- Quality family time: and yes, holidays are wonderful but time-off days full of adventures will happen. On a weekly basis, quality family time in practice for me means being mindful of seizing the moments - putting down my phone to snuggle and read a book, cranking up the volume for a one song kitchen disco, pausing on the way to school to watch the sunrise. For this I need to be in a good frame of mind - and "Old Me" has learnt through trial and error that I need to feel good about myself, which leads to...


- Personal health: I'm in my mid-40s. I'm not going to suddenly develop the exercise or eating habits of a world class athlete. That's ok. I leave the house every day to take the kids to & from school and walk my dog at lunch time. It's fresh air (very fresh and sometimes wet in Scotland!), it's light and it's movement. I like to add to the mix a proper walk, being outside for over an hour long, once a week at least. It does me the world of good. In the spring, I want to bump up to some more energetic fitness building work-outs. No crash diets either: hearty bowfuls for me, and maybe a biscuit or two with a cuppa. It's about reining back in from the Feasting of the Twelve Days of Christmas. The salad days can wait for spring!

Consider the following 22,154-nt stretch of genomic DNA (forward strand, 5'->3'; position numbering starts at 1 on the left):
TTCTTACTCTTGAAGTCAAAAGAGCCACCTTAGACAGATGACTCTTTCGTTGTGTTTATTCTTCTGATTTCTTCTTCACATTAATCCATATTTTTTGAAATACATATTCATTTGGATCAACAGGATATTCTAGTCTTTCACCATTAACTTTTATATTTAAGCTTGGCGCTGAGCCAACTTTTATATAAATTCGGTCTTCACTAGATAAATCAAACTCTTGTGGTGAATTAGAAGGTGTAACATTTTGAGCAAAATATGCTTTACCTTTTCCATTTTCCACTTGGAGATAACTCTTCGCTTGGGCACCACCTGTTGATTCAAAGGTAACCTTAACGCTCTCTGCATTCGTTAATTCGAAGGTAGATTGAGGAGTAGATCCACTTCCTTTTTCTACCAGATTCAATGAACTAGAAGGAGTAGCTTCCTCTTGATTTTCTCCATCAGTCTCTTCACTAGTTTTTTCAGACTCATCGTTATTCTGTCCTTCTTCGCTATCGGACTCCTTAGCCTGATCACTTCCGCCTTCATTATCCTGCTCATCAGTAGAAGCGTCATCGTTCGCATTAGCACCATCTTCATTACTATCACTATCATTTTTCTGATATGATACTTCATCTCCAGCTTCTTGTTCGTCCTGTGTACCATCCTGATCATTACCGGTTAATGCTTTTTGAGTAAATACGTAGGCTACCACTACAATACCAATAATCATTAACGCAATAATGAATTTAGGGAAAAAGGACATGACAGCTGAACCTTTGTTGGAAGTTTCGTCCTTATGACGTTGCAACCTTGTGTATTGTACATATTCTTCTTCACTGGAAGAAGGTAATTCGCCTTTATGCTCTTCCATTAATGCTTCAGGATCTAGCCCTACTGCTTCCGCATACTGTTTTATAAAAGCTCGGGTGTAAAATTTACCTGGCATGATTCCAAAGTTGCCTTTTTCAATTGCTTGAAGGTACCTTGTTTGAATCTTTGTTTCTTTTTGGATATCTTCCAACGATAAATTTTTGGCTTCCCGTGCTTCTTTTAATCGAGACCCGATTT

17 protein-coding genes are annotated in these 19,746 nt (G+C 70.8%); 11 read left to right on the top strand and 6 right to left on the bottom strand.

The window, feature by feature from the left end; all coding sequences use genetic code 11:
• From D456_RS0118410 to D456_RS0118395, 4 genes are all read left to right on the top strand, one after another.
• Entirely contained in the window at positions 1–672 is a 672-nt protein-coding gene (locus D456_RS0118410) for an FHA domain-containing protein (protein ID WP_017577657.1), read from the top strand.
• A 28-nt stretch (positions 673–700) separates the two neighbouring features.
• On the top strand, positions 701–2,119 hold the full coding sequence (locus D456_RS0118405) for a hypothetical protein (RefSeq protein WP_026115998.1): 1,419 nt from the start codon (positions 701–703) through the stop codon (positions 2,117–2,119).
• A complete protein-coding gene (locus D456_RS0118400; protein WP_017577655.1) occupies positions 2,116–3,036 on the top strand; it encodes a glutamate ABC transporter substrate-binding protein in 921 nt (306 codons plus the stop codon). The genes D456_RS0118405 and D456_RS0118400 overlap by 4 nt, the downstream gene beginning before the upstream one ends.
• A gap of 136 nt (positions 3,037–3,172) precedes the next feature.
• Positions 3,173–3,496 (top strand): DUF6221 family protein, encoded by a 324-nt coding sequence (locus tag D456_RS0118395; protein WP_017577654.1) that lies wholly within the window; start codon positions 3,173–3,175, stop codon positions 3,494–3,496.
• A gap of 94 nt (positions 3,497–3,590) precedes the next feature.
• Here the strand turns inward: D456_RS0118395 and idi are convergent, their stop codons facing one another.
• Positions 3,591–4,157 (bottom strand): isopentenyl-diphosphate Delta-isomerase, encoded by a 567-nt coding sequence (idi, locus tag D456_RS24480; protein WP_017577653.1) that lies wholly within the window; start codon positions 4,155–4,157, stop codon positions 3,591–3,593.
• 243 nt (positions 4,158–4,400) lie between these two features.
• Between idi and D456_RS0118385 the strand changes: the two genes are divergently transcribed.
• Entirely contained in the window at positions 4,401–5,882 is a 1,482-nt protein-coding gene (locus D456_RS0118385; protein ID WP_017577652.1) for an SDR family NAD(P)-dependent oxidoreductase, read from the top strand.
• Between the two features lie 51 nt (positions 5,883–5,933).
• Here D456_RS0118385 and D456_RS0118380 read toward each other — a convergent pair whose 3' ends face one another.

- Writing: In terms of writing, a 7 minute free write after my lunch time dog walk is achievable, enjoyable and keeps me ticking over. At the moment, I need to find ways of generating income, so I can't focus on a big project every day. I've been back to it for a week and a half now and I find the inspiration is coming back, I'm writing faster again - and moments to do so seem to present themselves more readily. Like right now, I felt ready to write this blog. I know that if I keep up the daily practice, I am more likely to find opportunities for longer writing sprints and be ready for them.


# Look ahead


Over the years I have learnt that as the spring starts in March - which used to be when we marked the New Year until only a couple of hundred years ago! - I will feel far more ready for a personal fitness challenge or to start a new writing project.


In the past, I have tried to start in January, only to find myself wasting half the spring on feeling bad for not succeeding. I have learnt that I don't need a "New Me" to succeed. I just need to work with myself - and for me, centring on the habits that worked before is key.


# Let's go - gently


Rather than launch myself into an intense exercise plan, lycra rolling off my muffin top or staring at a blank document for hours, I am getting back to my gentle routine. It is far more effective at this time of year in getting me going than any crash diet, intense HIIT programme, or brand new writing project.


# Your turn


Instead of a call to action, I want to end with a call to inaction. Sit, breathe. Take a moment. Congratulate "Old You" on the great stuff you achieved last year. Now, what knowledge can "Old You" gift you to take forward.


Please do share your thoughts, priorities, what works for you in comments.

Thanks for reading!